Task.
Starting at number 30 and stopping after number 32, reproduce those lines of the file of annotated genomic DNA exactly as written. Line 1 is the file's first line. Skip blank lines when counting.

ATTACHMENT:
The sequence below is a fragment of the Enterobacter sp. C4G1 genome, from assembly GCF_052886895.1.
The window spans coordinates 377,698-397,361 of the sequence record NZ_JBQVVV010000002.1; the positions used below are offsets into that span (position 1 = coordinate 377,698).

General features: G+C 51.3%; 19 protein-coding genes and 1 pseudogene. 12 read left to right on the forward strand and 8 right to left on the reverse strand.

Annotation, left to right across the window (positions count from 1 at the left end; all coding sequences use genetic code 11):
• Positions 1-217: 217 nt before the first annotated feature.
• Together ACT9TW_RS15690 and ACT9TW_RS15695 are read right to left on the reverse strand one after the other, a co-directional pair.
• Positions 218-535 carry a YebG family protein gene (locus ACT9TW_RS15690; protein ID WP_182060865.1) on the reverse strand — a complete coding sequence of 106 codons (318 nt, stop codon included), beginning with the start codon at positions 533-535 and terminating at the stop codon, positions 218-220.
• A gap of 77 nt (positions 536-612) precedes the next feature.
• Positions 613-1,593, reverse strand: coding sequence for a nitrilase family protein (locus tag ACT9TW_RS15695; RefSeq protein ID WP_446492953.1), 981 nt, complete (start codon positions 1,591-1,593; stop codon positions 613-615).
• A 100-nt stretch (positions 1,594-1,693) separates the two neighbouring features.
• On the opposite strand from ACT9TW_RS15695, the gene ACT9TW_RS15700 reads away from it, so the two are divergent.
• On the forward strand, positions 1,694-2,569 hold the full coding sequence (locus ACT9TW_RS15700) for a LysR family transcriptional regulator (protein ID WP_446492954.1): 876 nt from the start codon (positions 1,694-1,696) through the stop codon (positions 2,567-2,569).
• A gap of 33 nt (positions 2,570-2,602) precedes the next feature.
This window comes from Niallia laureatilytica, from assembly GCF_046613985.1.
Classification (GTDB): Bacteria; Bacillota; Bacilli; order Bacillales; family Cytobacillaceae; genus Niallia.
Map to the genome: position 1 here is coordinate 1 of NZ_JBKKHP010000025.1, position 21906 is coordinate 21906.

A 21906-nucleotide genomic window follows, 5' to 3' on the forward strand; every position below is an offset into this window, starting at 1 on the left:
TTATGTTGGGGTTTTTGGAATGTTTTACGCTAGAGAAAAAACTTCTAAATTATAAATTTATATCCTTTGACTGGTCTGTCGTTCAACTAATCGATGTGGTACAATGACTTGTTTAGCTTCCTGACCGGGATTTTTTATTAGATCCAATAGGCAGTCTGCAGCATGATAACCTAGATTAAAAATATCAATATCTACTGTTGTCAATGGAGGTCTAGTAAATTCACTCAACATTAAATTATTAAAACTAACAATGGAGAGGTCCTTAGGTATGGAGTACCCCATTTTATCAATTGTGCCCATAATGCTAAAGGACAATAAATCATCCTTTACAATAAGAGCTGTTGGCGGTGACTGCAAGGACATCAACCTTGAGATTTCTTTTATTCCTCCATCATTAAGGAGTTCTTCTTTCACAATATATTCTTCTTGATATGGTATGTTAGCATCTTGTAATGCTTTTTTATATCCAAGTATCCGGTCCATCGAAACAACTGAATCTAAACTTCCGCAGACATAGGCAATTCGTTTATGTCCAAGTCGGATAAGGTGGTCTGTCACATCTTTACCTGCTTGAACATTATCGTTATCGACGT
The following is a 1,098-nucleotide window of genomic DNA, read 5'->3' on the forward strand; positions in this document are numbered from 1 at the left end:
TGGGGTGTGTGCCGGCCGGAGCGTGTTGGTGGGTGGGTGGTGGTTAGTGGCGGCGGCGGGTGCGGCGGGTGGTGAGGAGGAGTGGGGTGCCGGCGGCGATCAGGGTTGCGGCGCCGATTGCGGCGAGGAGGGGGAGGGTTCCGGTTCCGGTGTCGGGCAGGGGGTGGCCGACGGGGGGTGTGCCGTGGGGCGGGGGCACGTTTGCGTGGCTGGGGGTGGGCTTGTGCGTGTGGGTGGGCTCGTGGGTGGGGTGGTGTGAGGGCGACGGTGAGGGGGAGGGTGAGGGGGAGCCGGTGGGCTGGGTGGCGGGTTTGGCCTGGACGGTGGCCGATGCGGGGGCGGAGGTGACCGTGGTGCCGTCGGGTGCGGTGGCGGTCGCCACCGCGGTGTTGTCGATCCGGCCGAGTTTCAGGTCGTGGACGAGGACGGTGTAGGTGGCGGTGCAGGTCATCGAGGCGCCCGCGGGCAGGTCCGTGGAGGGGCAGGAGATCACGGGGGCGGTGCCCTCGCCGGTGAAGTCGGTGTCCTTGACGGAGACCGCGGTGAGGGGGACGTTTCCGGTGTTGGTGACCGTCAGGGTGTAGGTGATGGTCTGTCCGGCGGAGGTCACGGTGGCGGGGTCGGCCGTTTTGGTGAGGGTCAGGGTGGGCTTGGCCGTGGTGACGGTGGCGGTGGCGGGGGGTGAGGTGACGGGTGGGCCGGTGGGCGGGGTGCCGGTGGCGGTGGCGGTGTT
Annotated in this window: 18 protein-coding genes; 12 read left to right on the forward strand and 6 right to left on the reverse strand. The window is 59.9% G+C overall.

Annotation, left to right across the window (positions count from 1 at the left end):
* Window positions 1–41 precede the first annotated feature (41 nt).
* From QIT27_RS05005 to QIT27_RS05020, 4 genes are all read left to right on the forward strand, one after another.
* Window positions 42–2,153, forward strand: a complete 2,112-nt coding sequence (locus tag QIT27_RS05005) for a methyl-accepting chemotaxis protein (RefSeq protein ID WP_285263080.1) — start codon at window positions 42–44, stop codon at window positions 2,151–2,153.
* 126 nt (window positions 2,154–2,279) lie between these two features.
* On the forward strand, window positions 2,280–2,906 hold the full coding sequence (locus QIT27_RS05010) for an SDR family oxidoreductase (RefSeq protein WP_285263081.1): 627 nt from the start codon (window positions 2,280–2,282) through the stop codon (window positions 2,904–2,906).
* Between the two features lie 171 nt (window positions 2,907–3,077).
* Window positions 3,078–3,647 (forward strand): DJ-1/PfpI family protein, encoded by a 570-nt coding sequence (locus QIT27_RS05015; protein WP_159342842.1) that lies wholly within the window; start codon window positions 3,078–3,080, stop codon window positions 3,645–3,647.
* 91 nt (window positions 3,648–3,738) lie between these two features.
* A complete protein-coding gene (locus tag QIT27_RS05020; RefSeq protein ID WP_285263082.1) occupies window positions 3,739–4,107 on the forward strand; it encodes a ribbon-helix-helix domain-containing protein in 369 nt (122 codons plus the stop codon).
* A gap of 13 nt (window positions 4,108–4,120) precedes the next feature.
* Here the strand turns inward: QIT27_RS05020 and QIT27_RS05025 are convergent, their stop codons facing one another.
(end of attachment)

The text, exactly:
* 91 nt (window positions 3,648–3,738) lie between these two features.
* A complete protein-coding gene (locus tag QIT27_RS05020; RefSeq protein ID WP_285263082.1) occupies window positions 3,739–4,107 on the forward strand; it encodes a ribbon-helix-helix domain-containing protein in 369 nt (122 codons plus the stop codon).
* A gap of 13 nt (window positions 4,108–4,120) precedes the next feature.